the force of gravity to the bottom. It is contemplated,
and separating the pure beryllium from the top of the
however, that improved results could be obtained by in
melt
from the slag including the rare earth metal at the
creasing the agitation during a preliminary portion of
bottom of the melt.
the cycle and by holding without agitation for a moder
9. A process for the puri?cation of beryllium, com
ately long time period, such as several minutes toward
prising the steps of melting beryllium containing, as im
the end of the cycle. In general, the reaction between
the rare earth and the beryllium impurities will be com 45 purities, iron, aluminum, silicon and oxygen with ytterbi
um in an inert atmosphere, and separating the pure beryl
plete within a half hour of mixing, and ?ve or ten min
lium from the top of the melt from the slag including the
utes would normally constitute ample holding time for
ytterbium at the bottom of the melt.
separation of the beryllium and the rare earth compounds.
10. A process for the puri?cation of beryllium, com
It may also be noted that zone re?ning may be utilized
to supplement the gravitational separation of the rare 50 prising the steps of melting beryllium containing, as im
purities, iron, aluminum, silicon and oxygen with erbium
earth metals and compounds, particularly in cases where
in an inert atmosphere, and separating the pure beryl
the density of the rare earth metal is only slightly greater
lium from the top of the melt from the slag including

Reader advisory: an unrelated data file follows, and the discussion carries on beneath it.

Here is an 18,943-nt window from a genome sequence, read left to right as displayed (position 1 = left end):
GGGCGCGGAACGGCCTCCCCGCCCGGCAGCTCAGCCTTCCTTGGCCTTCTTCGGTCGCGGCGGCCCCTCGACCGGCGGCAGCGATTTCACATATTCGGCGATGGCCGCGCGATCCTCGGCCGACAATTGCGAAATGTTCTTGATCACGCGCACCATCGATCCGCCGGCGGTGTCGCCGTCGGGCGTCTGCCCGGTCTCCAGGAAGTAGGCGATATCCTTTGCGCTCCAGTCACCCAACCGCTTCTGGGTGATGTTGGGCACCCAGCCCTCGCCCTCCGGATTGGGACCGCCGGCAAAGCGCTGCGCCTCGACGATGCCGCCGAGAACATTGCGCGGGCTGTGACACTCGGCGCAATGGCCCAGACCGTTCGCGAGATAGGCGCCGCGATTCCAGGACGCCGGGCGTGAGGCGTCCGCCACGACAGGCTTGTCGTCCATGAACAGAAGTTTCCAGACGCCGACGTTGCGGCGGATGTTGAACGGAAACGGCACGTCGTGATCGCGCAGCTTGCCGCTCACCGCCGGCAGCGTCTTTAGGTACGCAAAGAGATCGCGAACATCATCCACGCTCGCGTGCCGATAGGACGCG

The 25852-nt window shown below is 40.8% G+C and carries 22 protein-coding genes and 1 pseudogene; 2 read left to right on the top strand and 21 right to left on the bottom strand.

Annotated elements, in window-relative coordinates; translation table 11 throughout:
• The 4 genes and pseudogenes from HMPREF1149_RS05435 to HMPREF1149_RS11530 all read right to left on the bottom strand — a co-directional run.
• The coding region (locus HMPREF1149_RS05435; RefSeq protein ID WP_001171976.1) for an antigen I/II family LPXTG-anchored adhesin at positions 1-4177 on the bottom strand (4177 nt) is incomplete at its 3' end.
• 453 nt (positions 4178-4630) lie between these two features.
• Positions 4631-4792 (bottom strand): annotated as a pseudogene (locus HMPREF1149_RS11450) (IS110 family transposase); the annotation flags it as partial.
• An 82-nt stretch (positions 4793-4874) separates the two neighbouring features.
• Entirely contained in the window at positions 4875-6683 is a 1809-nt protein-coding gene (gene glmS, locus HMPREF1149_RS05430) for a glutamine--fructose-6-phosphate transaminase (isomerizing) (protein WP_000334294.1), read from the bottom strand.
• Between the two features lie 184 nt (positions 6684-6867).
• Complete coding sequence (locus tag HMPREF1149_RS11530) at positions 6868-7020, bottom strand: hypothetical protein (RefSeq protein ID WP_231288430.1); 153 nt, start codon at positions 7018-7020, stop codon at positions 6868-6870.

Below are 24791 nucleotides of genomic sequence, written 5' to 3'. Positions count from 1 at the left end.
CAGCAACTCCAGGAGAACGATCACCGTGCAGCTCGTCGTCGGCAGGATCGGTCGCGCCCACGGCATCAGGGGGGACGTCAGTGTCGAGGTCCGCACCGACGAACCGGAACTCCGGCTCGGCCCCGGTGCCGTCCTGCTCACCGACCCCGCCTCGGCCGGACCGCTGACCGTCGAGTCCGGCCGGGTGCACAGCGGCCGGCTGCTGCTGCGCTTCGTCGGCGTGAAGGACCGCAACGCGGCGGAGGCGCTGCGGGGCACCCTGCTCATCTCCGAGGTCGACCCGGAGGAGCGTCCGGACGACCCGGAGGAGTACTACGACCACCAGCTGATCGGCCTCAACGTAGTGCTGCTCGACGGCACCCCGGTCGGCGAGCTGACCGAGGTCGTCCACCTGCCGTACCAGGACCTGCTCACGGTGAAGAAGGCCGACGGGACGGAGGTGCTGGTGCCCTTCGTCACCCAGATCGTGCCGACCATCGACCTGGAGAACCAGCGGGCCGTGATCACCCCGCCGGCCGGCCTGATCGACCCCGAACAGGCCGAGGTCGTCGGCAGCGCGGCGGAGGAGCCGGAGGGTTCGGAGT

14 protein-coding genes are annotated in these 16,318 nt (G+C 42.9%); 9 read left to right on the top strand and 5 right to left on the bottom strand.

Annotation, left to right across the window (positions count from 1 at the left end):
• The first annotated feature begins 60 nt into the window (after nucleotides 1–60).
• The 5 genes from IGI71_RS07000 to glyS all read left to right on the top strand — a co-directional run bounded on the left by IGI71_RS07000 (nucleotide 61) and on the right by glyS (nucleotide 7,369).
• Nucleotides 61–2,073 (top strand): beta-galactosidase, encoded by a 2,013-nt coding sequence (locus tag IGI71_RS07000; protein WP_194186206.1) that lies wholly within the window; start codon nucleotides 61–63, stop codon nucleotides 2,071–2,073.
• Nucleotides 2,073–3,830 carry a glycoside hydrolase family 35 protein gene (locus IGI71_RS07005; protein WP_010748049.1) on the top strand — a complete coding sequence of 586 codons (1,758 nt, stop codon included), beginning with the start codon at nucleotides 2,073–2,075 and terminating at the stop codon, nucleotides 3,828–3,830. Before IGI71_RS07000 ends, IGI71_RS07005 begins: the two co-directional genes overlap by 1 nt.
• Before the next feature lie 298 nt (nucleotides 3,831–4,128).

than that of beryllium. In this regard, the case of
the erbium at the bottom of the melt.
scandium in which the density of the rare earth metal
11. A method for purifying beryllium comprising the
is only 3.02 as compared to 1.82 for beryllium is partic 55
steps of inserting a quantity of rare earth metal and im
ularly in point.
pure beryllium containing as impurities, iron, aluminum,
It is to be understood that the above described arrange
silicon and oxygen, into a furnace, the amount of rare
ments are illustrative of the application of the principles
earth
metal being several times that required to react
of the invention. Numerous other arrangements may be
devised by those skilled in the art without departing from 60 stoichiometrically with the impurities in the beryllium,
evacuating the furnace, back?lling the furnace with an
the spirit and scope of the invention.
inert gas, heating and mixing the rare earth metal and
What is claimed is:
beryllium to form a melt, holding the melt Without mixing
1. A method for purifying beryllium, comprising the
to permit gravity separation of the puri?ed beryllium
steps of adding a rare earth metal to impure beryllium,
from the slag including the rare earth metal, and sepa
containing, as impurities, iron, aluminum, silicon and 65 rating
the beryllium from the slag.
oxygen heating and mixing the rare earth metal and the
beryllium to form a melt, holding the melt to permit
References Cited in the ?le of this patent
gravity separaiton of the pure beryllium from the slag
FOREIGN PATENTS
including the rare earth metal, and separating the pure
beryllium by removing it from the upper portion of the 70
Great Britain __________ __ May 1, 1957
773,822
melt.
OTHER REFERENCES
2. A process for the puri?cation of beryllium, com
prising the steps of melting beryllium containing, as im
Proceedings of the International Conference on Peace
ful Uses of Atomic Energy, August 8-20, 1955, volume
purities, iron, aluminum, silicon and oxygen with a rare
earth metal, mixing the resultant melt, and separating 75 8, pages 587-599, United Nations, New York.